Convergence and focus

Improvements in monitor electronics and CRT designs are also reducing the effects of two important aspects of high-resolution monitors: convergence and focus. Convergence refers to how well the three primary colors form a white area on-screen; focus indicates how well the images transition from white to dark areas. The monitor electronics and CRT designs are generally not specified on data sheets from manufacturers. To further improve both designs, however, monitor manufacturers are using more sophisticated deflection yokes and electronics.

In the manufacture of its GS Series of monitors, Sony applies a Digital Dynamic convergence process to adjust and meet convergence tolerance specifications. Previously, trained technicians added a small metallic strip between the defection yoke and the CRT neck to adjust the convergence in two zones of the display (see Fig. 4). Now, a specially equipped camera takes measurements at 13 points on the surface of the CRT. These measurements are fed to a waveform generator that sets convergence processors attached to the deflection yoke. After monitor calibration, the processors automatically make the proper convergence adjustments.

Similarly, proper focusing depends on the qualities of the deflection yoke and the electron-beam gun. However, in shadow-mask designs, proper focusing can result in other problems such as raster moiré effects. Because of the construction of the raster mask, a well-focused CRT means only that the proper phosphor dots are illuminated. But, unfortunately, areas where the light has been blocked become more apparent, showing up as dark circular patterns that result in a moiré effect. To compensate for this and other distortion effects, some manufacturers are incorporating digital-signal-processing (DSP) techniques into their monitors. In the design of its F67 and T68 monitors, for example, Eizo (Cypress, CA) has developed a digital-signal processor that generates the waveforms needed to correct for screen distortion and to reduce moiré effects.

Plug and play

To make the connection of peripherals easier, including computer monitors, computer and electronics companies such as Compaq, DEC, Intel, Microsoft, NEC, and Northern Telecom have formed a consortium to promote the USB as a standard. Personal computers equip ped with the USB allow computer peripherals to be automatically configured as soon as they are physically attached, as well as allowing plug-and play operation.

Drawing its intelligence from the PC, the bus detects when peripheral devices are both added and removed. It automatically determines what host resource, including driver software and bus bandwidth, each peripheral needs and makes these resources available without user intervention.

In the design of its T68 19-in. tension mask monitor, Eizo incorporates an integrated USB hub for access to other USB peripherals such as scanners, mice, and keyboards. This hub contains one upstream port for the PC and four downstream ports for peripherals.

By connecting computers over a USB interface, detailed monitor adjustments such as size, position, and convergence can be made using the computer and vendor-supplied software. This bus standard makes it easier to adjust monitor parameters and to reduce monitor set-up times.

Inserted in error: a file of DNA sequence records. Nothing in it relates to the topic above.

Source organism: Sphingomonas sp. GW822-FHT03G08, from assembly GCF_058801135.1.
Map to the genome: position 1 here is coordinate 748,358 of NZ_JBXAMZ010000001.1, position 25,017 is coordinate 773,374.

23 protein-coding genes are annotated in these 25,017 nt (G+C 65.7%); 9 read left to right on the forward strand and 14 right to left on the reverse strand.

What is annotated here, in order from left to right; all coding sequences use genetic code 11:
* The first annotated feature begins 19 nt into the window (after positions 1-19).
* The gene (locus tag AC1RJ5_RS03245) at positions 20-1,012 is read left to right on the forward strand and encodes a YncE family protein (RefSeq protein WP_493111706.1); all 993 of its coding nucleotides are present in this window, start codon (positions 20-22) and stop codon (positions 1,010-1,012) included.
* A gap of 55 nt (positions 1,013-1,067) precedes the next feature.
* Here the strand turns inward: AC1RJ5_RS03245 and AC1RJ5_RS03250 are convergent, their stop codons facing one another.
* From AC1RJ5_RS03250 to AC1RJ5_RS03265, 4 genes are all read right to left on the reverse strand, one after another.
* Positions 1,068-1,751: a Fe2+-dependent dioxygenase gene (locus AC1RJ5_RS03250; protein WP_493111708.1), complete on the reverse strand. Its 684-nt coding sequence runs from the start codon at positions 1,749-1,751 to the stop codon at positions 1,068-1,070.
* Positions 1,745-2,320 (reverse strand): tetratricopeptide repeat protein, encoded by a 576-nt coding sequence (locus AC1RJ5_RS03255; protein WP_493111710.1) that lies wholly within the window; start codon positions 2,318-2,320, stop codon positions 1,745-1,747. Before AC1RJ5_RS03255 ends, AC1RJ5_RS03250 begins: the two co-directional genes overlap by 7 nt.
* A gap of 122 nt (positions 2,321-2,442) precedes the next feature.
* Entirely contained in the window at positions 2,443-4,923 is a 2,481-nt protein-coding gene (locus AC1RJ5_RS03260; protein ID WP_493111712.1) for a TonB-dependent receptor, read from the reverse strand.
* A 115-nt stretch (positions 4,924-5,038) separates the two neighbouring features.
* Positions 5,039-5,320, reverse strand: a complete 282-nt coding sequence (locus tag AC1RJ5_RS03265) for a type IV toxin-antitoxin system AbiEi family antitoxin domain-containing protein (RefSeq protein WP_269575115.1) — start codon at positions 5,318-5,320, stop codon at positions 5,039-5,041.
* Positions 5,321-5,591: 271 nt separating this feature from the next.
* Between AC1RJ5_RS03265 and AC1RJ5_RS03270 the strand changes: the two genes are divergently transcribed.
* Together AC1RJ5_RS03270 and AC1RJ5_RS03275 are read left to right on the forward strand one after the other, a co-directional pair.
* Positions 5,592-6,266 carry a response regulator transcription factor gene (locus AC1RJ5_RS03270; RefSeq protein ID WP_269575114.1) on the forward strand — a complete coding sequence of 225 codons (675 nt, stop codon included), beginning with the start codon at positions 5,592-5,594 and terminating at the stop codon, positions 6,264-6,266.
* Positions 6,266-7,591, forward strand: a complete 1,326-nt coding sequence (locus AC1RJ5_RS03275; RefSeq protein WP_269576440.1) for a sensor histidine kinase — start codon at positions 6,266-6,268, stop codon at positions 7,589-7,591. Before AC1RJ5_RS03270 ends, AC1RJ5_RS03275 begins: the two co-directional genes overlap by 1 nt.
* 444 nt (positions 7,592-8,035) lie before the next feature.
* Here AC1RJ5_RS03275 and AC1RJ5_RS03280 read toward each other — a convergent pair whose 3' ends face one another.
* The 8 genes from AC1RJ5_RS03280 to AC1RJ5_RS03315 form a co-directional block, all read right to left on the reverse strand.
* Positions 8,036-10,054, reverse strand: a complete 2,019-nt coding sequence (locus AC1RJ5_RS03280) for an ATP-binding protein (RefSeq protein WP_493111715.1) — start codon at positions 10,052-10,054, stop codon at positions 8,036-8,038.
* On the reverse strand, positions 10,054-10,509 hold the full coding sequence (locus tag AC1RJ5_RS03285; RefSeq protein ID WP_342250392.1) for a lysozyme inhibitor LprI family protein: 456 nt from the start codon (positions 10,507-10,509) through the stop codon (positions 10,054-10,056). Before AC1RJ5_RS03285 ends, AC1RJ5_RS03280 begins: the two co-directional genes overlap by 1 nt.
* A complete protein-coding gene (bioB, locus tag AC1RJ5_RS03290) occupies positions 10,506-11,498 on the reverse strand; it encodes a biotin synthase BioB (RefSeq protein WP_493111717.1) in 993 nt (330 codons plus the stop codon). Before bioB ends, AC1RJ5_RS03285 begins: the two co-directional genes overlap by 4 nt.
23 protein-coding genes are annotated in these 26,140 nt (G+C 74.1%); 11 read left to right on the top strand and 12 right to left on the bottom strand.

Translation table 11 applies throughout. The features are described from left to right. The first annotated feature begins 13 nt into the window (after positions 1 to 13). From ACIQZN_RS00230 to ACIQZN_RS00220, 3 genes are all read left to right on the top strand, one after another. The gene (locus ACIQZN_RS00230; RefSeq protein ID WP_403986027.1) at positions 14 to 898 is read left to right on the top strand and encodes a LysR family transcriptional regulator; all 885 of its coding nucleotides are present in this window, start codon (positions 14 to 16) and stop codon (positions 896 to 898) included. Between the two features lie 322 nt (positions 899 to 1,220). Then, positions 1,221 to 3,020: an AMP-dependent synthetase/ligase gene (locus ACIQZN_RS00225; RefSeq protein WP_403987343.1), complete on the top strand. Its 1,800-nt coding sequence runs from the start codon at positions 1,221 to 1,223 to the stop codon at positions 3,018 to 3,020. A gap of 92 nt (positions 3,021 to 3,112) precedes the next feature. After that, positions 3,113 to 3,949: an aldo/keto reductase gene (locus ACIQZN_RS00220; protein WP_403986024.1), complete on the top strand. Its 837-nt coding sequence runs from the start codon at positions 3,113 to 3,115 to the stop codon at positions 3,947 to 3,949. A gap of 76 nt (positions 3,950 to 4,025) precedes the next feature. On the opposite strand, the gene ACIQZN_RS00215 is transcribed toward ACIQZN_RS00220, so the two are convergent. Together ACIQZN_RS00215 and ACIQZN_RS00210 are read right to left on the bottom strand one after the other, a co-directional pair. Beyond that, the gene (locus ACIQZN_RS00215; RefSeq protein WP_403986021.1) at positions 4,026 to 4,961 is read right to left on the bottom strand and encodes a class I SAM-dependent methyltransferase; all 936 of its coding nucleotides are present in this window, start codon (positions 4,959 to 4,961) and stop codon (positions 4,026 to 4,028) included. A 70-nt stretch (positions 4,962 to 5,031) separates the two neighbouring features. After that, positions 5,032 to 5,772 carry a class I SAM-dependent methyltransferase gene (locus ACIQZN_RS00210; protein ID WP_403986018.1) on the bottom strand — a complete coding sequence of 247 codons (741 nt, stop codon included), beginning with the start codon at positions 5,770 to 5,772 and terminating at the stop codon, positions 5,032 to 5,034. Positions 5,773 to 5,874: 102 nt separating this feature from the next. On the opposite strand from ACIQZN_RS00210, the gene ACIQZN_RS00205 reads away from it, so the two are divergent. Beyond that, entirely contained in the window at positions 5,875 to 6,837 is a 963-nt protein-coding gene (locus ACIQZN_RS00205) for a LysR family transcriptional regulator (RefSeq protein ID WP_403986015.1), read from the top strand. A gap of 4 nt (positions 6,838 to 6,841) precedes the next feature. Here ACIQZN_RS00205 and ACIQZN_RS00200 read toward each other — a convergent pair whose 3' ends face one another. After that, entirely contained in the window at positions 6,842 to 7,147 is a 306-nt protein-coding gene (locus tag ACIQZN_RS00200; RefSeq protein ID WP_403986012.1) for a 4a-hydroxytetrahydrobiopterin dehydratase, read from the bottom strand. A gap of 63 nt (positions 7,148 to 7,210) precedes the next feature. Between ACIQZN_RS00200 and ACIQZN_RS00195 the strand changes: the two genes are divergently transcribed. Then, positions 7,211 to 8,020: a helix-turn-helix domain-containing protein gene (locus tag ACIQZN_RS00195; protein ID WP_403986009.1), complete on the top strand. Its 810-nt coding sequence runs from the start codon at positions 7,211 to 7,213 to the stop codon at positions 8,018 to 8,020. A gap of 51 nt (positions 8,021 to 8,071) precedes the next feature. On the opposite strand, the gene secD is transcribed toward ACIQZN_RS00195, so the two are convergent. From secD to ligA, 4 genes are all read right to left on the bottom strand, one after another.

Radiation hazards

With the emergence of strict Swedish environmental standards, monitor vendors must deal with another design problem--acceptable emission values for magnetic and electric radiation. Established in 1987 as a voluntary guideline, the so-called MPR standard developed by the Swedish Board of Technical Accreditation set the first standard on acceptable emissions for monitors. In 1990, the standard was updated to MPR II and incorporated even tighter monitor-radiation requirements than its predecessor.

In 1989, the Swedish Confederation of Professional Employees announced its own monitor-radiation standard, called TCO. In 1992, this standard was upgraded to include power-saving recommendations and compliance with European fire and electrical safety requirements. These requirements were even more restrictive than the MPR II standard. In 1995, the TCO standard was further expanded by incorporating recycling requirements and chemical limitations.

These Swedish monitor specifications are finding their way onto the data sheets of monitor manufacturers. For example, MPR-II adherence is listed on the CC-617 17-in. color monitor from Sceptre (City of Industry, CA). ViewSonic specifies TCO-95 compliance on its P815 21-in. monitor.

Systems integration

For low-cost image-processing applications, a PC-compatible monitor is generally satisfactory. For these monitor types, referring to monitor manufacturers` Internet sites can provide a useful starting point. Most sites enumerate the key monitor specifications.

In medical imaging applications, such as where ultrahigh-resolution gray-scale levels are required, the choice of monitor manufacturers is limited. Typical companies include Dotronix (New Brighton, MN) and Clinton Electronics (Rockford, IL). When specifying medical imaging monitors, system integrators should look for both USB and MPR standards.

Click here to enlarge image

FIGURE 1. In fabricating a shadow-mask cathode-ray-tube (CRT), phosphors are coated on the inside face of the tube in a red, green, and blue dot-pattern arrangement. In building an aperture-grill CRT, phosphors are coated on the inside face of the CRT in long vertical red, green, and blue stripes.

Click here to enlarge image

FIGURE 2. In shadow-mask CRT designs, the dot pitch of same colored dots is measured diagonally. Typically, when the dot pitch is specified as 0.26 mm, the horizontal spacing between phosphor dots of the same color is 0.22 mm, and the vertical spacing is 0.13 mm.

Click here to enlarge image

FIGURE 3. In a variation of the shadow-mask CRT design, invented by NEC USA, the ChromaClear CRT combines both shadow-mask and aperture-grill methods. Instead of using circular perforations in the shadow mask, ChromaClear uses elongated slot openings that result in improved brightness and contrast and a reduced horizontal pitch.

Click here to enlarge image

FIGURE 4. Sony uses Digital Dynamic convergence to adjust convergence tolerance specifications in two zones of the display. During operation, a specially equipped camera takes convergence measurements at 13 points on the surface of the CRT. The measurement data are fed to a waveform generator that provides adjustment signals to convergence processors attached to the CRT deflection yoke.

More in Life Sciences